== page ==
Grandpa was terminal. My flight was tomorrow, the tickets were booked; I had delayed telling him until now.
He looked at me, but his gaze spanned a thousand miles. Then he smiled, smoothing wrinkled cheeks and pulling ridged scars taut across his jaw.
“…Long time since I been to Texas…”
It’s been two years, three months, and nineteen days since Guy was in Texas. This is his fifteenth 50-word story.
Standing on the footpath the cyclist had just been removed from, small pools of blood seeping brown into the asphalt, he noticed tiny red specks on his suede shoes. He heard another onlooker say something like, “Holy, this is horrific.”
He nodded his agreement; he’d bought the shoes in Florence.
Chris Connolly wrote this story.
Rounds chambered. Safeties off.
We face the wall.
No one’s innocent. Still, one looks twelve, another an old padre… Their stares tear through the blindfolds.
Our weapons rise. I glance at a fellow corporal. He looks away.
Wars are messy, but I didn’t expect to shoot—
Joey thinks he’ll probably be the one to be lined up against the wall when the time comes… Meanwhile, you can visit him at joeytoey.com.
If she had known,
she might have answered her telephone,
let the dog out one more time,
refilled his bowl.
She would’ve worn a newer nightgown.
As it was,
she was just so
tired, so bone-heavy
She turned on the television,
crawled beneath her comforter, took
Jennifer L. Freed writes mostly poetry, and occasionally some micro fiction. Other work can be seen at jfreed.weebly.com.
After the World Science and Ethics Commission (the W.S.E.C.) discovered the answers for the annoyances of old age, disease, war, and famine, the population—over time—grew beyond humanity’s control.
I smiled broadly at the prospect of coming out of retirement, unpacking my black hooded cloak, and sharpening my scythe…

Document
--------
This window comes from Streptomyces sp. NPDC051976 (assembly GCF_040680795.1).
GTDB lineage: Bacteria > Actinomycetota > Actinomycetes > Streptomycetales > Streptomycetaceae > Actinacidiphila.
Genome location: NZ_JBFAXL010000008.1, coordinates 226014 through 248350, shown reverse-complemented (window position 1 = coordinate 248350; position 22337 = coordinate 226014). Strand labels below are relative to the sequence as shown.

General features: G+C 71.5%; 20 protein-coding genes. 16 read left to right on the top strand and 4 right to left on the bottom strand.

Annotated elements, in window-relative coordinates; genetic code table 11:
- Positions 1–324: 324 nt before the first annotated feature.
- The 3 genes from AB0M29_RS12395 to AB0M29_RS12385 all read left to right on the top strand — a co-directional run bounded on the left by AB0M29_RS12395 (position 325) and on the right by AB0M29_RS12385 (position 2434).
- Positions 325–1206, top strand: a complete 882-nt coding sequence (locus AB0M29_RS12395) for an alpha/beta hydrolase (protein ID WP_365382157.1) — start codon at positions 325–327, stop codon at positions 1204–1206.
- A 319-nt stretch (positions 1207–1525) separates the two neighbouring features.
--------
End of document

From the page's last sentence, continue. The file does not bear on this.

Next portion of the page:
J.D. Lone Bear wrote this story.
From his chair, he watches the cellar door. His hands folded patiently along his lap, each knuckle stiff and cold. Eyes glazed over, witless.
The door hasn’t opened for three days. Only the smell has made the ascent. Fetid bloat, sweet with decay. Ripening, ever since he died down there.
Kyle Cortright is from eastern Pennsylvania. He is a pretty rad dude.
My love lies with her head on a silken pillow, hair brushed, hands gracefully over one another. Not at all like she used to sleep, one arm over her face, the other across my chest.
Her favorite dress stretches taut across her belly; another love, forever entombed inside the other.
Alexandra Keister is an executive assistant and writer hungry for success, and on most days a good maple bar.
It’s hard understanding what a child feels about losing a loved one. She’d waited by the window for days, watching the racing rain droplets.
Now, the first beautiful day since it happened. Blue suburban sky, bright sunshine.
She smiled as she looked up, seeing the criss-crossing of aeroplanes’ vapour trails.
Jon is from the North West of England and works in local government, but has a background in Newspaper Journalism. He is currently enjoying writing for fun and experimenting with short written forms.
Eddie was dead. All completely dead.
The coroner signed the papers.
Only seven people heard the preacher’s words, six hired pall-bearers and a homeless guy looking for a cup of coffee.
The workers buried the box.
Some say Eddie died too soon. Truth is, Eddie never lived, only died.
John Fowler served twenty years in the US Air Force before retiring and starting a second career in the IT field. He is also a Lay Pastor serving a small church near his home in Texas. His hobbies include reading, golfing, and writing.
Spotlights irradiated the skeletal forms striding down the catwalk. His calciferous teeth gritted.
One donned a polyester coat. Too short. Insufficiently dark.
Another wore a black bikini. Ribcage was barely covered.
He swept out, his thick cloak fluttering, the scythe in his ossifying grip. At least nuclear war was approaching.
Joey tries to write a little. You can find him and abuse him at joeytoey.com